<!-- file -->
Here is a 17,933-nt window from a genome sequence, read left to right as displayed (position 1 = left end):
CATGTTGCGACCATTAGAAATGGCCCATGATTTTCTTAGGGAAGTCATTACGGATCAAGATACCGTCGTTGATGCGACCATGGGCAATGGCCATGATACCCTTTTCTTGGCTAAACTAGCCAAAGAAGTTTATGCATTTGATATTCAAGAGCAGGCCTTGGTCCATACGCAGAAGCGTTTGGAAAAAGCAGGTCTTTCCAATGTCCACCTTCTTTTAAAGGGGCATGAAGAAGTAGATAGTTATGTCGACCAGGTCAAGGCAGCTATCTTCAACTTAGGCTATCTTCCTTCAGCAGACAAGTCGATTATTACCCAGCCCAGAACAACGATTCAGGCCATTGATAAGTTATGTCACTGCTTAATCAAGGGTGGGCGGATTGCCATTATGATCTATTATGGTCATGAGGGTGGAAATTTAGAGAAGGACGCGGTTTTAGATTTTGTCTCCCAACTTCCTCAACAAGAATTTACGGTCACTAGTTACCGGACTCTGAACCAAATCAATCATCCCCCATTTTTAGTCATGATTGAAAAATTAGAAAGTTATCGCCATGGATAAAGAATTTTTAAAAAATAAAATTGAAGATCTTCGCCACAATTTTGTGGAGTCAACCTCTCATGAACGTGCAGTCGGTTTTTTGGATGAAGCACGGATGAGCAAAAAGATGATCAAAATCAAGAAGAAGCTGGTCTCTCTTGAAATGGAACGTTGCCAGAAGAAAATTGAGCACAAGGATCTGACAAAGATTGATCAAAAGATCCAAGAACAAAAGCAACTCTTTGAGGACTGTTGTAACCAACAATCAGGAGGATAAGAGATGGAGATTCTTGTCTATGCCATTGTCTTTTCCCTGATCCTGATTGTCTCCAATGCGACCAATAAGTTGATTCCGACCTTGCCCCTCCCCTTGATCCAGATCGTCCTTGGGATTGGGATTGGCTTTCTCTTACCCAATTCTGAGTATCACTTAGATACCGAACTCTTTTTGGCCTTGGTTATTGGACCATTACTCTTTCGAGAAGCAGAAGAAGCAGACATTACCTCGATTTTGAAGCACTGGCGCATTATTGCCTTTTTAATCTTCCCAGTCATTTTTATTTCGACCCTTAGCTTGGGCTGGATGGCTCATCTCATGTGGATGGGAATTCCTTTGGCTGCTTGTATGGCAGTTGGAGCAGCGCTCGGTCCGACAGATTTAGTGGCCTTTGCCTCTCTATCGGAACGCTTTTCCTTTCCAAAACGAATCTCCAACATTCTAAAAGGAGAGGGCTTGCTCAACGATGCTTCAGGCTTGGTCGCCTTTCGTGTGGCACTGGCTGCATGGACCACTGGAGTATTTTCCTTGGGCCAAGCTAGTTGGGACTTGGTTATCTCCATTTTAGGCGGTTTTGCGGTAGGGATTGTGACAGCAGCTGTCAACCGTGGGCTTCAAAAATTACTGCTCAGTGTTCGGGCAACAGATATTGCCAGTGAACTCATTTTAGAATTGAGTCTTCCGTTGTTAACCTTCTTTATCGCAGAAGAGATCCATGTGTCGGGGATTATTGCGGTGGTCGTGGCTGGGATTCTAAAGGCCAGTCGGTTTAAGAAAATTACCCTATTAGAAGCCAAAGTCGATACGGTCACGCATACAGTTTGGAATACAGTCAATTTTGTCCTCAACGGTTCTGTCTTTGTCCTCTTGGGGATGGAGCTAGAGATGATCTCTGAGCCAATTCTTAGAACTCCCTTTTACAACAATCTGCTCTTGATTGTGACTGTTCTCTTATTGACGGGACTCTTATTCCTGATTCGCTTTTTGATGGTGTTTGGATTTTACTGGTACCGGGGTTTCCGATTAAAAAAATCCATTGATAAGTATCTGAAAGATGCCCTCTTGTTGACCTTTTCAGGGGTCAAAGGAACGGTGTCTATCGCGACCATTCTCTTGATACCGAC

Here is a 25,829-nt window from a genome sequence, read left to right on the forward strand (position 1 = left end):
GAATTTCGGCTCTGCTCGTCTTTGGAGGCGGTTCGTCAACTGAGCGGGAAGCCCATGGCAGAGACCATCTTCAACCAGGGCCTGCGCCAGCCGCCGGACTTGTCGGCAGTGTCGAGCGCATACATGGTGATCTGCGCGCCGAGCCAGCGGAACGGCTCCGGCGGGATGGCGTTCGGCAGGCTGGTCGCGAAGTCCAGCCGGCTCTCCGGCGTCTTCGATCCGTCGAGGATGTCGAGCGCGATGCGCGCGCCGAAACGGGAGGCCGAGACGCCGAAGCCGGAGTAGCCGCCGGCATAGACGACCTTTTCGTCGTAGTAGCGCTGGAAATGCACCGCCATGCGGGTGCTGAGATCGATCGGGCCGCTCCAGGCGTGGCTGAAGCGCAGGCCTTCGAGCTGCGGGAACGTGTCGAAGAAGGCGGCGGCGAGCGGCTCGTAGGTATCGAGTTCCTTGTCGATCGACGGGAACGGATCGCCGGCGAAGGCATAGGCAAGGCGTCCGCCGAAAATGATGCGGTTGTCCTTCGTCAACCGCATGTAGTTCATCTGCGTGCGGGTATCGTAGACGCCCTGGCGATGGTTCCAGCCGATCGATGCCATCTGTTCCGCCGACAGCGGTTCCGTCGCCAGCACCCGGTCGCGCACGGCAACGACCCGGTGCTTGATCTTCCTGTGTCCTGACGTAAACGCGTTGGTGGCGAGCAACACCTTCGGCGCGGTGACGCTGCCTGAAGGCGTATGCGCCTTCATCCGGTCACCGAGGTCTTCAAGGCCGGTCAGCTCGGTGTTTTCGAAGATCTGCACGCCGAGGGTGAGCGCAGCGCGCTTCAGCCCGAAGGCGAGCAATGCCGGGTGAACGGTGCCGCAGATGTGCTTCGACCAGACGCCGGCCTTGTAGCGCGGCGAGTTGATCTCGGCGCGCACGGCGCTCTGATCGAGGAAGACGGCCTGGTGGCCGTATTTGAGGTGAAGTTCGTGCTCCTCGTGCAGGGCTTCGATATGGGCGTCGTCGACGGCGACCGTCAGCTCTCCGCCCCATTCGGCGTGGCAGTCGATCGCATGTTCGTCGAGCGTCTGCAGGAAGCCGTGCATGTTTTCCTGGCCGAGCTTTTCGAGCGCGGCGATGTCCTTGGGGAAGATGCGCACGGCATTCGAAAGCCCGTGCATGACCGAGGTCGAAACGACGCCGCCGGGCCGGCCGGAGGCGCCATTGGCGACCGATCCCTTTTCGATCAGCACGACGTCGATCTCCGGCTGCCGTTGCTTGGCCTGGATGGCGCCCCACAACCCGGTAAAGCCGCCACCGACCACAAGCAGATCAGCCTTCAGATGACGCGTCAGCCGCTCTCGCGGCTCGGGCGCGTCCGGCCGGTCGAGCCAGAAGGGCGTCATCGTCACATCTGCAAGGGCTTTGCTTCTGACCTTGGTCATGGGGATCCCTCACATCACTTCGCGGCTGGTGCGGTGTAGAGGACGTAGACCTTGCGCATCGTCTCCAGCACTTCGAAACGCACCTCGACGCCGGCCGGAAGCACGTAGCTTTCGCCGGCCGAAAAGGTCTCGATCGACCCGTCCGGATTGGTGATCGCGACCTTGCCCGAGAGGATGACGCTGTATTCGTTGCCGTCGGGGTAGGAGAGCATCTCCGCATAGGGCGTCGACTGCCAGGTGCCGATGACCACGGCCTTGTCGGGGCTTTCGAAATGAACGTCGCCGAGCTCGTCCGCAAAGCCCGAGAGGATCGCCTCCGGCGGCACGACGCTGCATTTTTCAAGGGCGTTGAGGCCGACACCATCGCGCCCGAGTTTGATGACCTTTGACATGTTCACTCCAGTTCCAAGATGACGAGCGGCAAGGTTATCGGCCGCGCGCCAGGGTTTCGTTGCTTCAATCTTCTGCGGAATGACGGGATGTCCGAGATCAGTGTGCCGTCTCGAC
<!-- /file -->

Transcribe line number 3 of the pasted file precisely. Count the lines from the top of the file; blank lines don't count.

Here is a 25,829-nt window from a genome sequence, read left to right on the forward strand (position 1 = left end):